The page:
After months of being the red-headed stepchild to the Permian, the Bakken shale play is getting a resurgence.
Crude oil production in North Dakota reached an all-new high for the second time this year in July, averaging 1.27 million barrels per day, according to the most recent figures available. Monthly oil production in July was 39.35 million barrels.
Wood Mackenzie broke down some key factors that are attracting investments to the Bakken and nearby Three Forks formation (located just below the Bakken).
“Operators are planning to spend $5 billion in planned CAPEX this year in these areas,” Pablo Prudencio, research analyst for WoodMac’s Lower 48 region, told Rigzone. “Operators are expected to spend more than $40 billion in the play over the next five years.”
In August, shale producer Continental Resources said it was allocating $200 million this year to increased drilling and completion activity, with a third of that focused on the Bakken, Reuters reported.
Prudencio said the investments will be significantly less than the Permian due in part to activity levels and rig count.
WoodMac’s analysis further included the following:
Rise in Gas Production: Operators are focusing on the core of the play, which tends to be gassier. Gas production is also continuing to rise, and gas processing plants are being built to meet North Dakota’s flaring limits.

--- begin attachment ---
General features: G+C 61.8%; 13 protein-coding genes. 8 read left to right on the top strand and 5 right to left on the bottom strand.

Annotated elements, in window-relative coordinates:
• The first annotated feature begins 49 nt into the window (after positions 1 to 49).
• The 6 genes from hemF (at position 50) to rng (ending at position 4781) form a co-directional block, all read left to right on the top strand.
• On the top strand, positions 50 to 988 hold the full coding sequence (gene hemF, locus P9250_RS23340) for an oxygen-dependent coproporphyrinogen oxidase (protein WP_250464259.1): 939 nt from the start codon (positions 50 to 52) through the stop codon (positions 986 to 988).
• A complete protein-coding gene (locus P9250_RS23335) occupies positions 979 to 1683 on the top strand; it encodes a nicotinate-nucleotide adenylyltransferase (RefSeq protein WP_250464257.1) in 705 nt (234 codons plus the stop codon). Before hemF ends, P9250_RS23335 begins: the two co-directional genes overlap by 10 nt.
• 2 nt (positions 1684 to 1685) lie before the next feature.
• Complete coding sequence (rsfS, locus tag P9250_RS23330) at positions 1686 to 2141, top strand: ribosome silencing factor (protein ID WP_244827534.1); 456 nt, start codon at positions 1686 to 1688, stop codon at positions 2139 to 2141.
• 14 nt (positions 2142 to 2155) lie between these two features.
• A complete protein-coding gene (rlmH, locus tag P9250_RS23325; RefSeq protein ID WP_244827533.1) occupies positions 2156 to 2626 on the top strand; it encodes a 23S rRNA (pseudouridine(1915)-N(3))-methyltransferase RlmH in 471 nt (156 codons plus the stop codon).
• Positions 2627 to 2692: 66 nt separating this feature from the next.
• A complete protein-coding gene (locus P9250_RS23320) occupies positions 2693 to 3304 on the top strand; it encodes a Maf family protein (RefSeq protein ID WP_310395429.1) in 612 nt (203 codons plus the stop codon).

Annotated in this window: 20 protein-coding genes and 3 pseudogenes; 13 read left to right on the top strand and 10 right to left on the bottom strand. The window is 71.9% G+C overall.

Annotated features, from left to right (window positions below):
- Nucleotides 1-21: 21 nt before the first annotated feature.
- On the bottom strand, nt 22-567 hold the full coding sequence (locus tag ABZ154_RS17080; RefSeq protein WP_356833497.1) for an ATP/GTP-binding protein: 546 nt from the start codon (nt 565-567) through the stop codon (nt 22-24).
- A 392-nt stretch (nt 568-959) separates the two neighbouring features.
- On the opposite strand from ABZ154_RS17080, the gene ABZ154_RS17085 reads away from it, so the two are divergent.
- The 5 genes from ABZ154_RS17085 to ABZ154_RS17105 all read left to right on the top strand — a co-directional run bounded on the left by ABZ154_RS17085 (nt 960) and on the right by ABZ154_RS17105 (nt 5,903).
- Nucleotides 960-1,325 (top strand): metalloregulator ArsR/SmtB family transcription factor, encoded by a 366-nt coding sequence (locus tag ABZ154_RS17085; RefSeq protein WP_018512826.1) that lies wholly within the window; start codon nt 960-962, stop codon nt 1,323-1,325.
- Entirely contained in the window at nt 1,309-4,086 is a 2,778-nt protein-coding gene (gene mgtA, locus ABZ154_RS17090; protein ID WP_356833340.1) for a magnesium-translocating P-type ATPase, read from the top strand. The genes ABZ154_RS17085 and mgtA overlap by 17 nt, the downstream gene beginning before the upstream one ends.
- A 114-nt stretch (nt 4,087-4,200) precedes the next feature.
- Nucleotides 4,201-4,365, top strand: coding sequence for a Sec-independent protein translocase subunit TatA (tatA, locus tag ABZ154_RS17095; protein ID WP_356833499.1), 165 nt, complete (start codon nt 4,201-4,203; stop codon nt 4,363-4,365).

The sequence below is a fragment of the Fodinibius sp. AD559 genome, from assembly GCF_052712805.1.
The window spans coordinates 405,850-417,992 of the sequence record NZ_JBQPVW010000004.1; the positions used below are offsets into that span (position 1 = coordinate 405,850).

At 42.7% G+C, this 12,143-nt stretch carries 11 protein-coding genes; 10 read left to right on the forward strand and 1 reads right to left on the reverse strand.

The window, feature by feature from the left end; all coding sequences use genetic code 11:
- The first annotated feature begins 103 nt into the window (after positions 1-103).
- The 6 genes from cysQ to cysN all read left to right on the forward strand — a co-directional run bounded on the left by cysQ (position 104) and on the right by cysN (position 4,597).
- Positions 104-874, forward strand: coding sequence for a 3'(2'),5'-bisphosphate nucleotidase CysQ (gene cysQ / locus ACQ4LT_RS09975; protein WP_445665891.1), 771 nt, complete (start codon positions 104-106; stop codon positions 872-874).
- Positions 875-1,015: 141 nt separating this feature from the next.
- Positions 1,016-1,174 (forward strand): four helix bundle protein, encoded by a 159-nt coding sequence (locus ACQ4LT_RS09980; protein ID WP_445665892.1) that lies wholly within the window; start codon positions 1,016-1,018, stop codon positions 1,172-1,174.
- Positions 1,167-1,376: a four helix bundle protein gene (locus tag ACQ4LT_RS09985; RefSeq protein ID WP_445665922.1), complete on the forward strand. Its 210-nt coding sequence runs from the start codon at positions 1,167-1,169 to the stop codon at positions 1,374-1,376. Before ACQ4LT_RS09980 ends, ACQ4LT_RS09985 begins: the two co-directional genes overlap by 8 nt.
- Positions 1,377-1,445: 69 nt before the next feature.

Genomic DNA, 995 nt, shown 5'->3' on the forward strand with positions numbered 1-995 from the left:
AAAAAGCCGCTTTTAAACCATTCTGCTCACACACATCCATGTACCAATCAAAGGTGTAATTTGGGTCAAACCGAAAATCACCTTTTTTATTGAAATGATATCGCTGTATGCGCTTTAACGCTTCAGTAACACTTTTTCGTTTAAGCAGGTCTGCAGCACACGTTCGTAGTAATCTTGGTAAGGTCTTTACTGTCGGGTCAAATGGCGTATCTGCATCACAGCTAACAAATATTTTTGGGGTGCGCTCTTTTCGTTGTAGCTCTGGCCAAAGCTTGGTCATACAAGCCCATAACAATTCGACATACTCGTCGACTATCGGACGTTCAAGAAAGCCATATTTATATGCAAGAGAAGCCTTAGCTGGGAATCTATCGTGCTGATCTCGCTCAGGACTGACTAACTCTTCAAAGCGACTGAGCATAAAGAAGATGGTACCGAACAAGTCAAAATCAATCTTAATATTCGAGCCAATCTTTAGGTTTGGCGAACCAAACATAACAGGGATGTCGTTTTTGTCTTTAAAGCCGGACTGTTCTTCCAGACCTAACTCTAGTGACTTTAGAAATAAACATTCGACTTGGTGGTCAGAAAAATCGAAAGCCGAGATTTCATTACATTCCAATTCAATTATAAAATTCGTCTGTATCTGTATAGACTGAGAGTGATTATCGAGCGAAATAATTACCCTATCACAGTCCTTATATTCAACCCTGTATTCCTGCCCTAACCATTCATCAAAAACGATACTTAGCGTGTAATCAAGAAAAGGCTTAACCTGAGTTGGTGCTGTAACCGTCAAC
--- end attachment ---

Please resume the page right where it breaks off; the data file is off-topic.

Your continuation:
Oil Production: Bakken and Three Forks production contributes an average of 13 percent to the U.S. Lower 48 production outlook.
Crude Takeaway: Long-term oil production growth is slowed by pipeline takeaway capacity. Oil production is expected to peak at about 1.5 million barrels per day and plateau after.
Sluggish M&A: Recent years have shown lackluster M&A activity relative to the size of the play. Key themes include Private equity-backed operators entering the play and public E&Ps selling Bakken assets to focus on other plays such as the Permian.
Prudencio added that WoodMac has been following the production comeback for a while now and technology has definitely played a part.
“Three main factors have contributed to this,” he said. “They are higher oil prices, improved transportation due to new pipelines and more productive wells. The productivity of the wells is mainly due to technology and improved completions. Drilling rates have improved because the wells are being drilled faster.”